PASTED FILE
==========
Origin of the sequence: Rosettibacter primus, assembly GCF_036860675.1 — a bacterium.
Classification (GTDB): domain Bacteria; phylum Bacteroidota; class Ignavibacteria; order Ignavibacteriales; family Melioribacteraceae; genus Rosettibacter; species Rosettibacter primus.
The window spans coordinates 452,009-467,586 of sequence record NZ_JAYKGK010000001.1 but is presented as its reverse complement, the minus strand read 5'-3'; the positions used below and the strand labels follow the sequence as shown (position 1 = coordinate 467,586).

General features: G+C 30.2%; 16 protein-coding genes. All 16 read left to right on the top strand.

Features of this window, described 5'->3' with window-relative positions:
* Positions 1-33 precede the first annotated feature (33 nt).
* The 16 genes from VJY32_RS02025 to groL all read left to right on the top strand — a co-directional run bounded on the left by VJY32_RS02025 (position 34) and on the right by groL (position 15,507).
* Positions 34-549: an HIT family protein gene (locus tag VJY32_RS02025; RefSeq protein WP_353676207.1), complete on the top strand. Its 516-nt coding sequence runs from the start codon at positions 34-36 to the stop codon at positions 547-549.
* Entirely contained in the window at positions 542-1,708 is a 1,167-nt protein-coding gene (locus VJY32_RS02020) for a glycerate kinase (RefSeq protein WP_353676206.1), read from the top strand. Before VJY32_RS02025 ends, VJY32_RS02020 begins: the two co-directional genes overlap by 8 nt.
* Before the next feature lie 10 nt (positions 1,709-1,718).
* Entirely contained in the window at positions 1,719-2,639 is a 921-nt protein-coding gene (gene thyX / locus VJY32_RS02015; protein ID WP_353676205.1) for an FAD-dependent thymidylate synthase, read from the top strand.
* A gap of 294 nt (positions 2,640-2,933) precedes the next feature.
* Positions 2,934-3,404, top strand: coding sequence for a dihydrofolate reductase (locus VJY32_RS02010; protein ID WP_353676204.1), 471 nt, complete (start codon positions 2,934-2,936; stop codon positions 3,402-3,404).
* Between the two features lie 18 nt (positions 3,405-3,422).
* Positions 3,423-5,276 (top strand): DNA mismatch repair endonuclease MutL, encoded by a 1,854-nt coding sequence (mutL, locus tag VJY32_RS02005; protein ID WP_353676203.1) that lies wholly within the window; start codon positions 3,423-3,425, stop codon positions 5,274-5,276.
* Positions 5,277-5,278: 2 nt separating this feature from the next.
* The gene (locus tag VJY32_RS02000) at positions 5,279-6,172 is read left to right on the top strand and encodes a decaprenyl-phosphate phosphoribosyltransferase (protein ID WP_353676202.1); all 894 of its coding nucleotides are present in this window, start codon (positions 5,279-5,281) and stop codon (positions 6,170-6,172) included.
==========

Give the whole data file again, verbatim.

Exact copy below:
Origin of the sequence: Rosettibacter primus, assembly GCF_036860675.1 — a bacterium.
Classification (GTDB): domain Bacteria; phylum Bacteroidota; class Ignavibacteria; order Ignavibacteriales; family Melioribacteraceae; genus Rosettibacter; species Rosettibacter primus.
The window spans coordinates 452,009-467,586 of sequence record NZ_JAYKGK010000001.1 but is presented as its reverse complement, the minus strand read 5'-3'; the positions used below and the strand labels follow the sequence as shown (position 1 = coordinate 467,586).

General features: G+C 30.2%; 16 protein-coding genes. All 16 read left to right on the top strand.

Features of this window, described 5'->3' with window-relative positions:
* Positions 1-33 precede the first annotated feature (33 nt).
* The 16 genes from VJY32_RS02025 to groL all read left to right on the top strand — a co-directional run bounded on the left by VJY32_RS02025 (position 34) and on the right by groL (position 15,507).
* Positions 34-549: an HIT family protein gene (locus tag VJY32_RS02025; RefSeq protein WP_353676207.1), complete on the top strand. Its 516-nt coding sequence runs from the start codon at positions 34-36 to the stop codon at positions 547-549.
* Entirely contained in the window at positions 542-1,708 is a 1,167-nt protein-coding gene (locus VJY32_RS02020) for a glycerate kinase (RefSeq protein WP_353676206.1), read from the top strand. Before VJY32_RS02025 ends, VJY32_RS02020 begins: the two co-directional genes overlap by 8 nt.
* Before the next feature lie 10 nt (positions 1,709-1,718).
* Entirely contained in the window at positions 1,719-2,639 is a 921-nt protein-coding gene (gene thyX / locus VJY32_RS02015; protein ID WP_353676205.1) for an FAD-dependent thymidylate synthase, read from the top strand.
* A gap of 294 nt (positions 2,640-2,933) precedes the next feature.
* Positions 2,934-3,404, top strand: coding sequence for a dihydrofolate reductase (locus VJY32_RS02010; protein ID WP_353676204.1), 471 nt, complete (start codon positions 2,934-2,936; stop codon positions 3,402-3,404).
* Between the two features lie 18 nt (positions 3,405-3,422).
* Positions 3,423-5,276 (top strand): DNA mismatch repair endonuclease MutL, encoded by a 1,854-nt coding sequence (mutL, locus tag VJY32_RS02005; protein ID WP_353676203.1) that lies wholly within the window; start codon positions 3,423-3,425, stop codon positions 5,274-5,276.
* Positions 5,277-5,278: 2 nt separating this feature from the next.
* The gene (locus tag VJY32_RS02000) at positions 5,279-6,172 is read left to right on the top strand and encodes a decaprenyl-phosphate phosphoribosyltransferase (protein ID WP_353676202.1); all 894 of its coding nucleotides are present in this window, start codon (positions 5,279-5,281) and stop codon (positions 6,170-6,172) included.